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Discover more about the exciting opportunities that apprenticeships can bring to businesses and employees in financial services.
Apprenticeships are being revolutionised. Traditional perceptions of what it means to be an apprentice are being challenged and apprenticeships are now a national priority. Recent Government reforms have put employers at the heart of today’s apprenticeship design, with the apprenticeship levy, which came into effect in April 2017, supporting the UK’s growth in high-quality apprenticeships.
Here at The London Institute of Banking & Finance, we are proud to be developing apprenticeship programmes in close collaboration with employers from across the financial services sector, leading to banking apprenticeships which are highly effective, industry-relevant and open to all.
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Follow our blog series so you can talk confidently to your students about routes to becoming an apprentice.
No. Anyone who is over 16, living in England and at any stage of their career can be an apprentice. There is no upper age limit.
Yes. Apprentices are employed in a real job and paid a salary, exactly the same as any other employee. They have the same employment rights too and, as such, employers are required to issue a contract of employment for each apprentice they take on.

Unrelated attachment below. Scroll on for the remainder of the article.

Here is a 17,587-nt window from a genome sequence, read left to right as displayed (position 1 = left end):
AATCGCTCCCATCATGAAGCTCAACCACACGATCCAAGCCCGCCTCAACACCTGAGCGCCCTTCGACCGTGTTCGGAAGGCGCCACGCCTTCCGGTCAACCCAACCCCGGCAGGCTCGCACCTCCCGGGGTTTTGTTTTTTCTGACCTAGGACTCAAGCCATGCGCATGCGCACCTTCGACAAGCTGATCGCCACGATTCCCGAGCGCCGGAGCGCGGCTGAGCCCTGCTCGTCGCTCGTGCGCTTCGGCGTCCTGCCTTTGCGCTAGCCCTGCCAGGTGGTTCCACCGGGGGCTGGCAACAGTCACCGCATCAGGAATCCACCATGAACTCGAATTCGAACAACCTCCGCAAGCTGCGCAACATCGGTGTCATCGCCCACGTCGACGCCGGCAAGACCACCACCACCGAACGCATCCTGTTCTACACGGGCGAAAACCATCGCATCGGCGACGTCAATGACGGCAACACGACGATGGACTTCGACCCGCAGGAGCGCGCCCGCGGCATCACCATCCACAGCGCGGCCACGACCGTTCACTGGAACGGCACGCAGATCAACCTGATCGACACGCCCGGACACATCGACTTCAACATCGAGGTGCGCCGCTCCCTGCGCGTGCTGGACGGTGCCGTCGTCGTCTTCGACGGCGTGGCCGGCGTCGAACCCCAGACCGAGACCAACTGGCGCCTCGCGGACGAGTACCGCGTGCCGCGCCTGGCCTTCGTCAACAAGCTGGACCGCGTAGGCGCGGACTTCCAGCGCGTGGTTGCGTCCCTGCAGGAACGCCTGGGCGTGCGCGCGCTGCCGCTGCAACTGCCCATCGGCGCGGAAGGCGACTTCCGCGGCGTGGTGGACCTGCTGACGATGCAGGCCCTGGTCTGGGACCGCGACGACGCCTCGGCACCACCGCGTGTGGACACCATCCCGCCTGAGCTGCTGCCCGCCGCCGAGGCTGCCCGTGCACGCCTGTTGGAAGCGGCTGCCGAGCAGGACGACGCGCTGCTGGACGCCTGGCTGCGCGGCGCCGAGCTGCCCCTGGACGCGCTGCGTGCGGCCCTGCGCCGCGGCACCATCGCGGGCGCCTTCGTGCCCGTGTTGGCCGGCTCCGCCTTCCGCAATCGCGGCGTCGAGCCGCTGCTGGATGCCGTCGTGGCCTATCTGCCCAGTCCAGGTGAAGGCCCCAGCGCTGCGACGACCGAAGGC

Off-the-job training is defined as learning which is undertaken outside of the normal day-to-day working environment and leads towards the achievement of an apprenticeship. This can include training that is delivered at the apprentice’s normal place of work but must not be delivered as part of his or her normal working duties.
All apprentices must undertake an independent end-point assessment. This is a synoptic assessment of the knowledge, skills and behaviours that have been learnt through the apprenticeship, and normally takes place during the last few months of the programme.
An apprenticeship takes between one and five years to complete and, normally, the higher the level of apprenticeship, the longer it will take. An apprenticeship has to last for a minimum of one year.
Most apprentices stay with their employer after completion of the apprenticeship, with one potential progression route being a further apprenticeship at a higher level.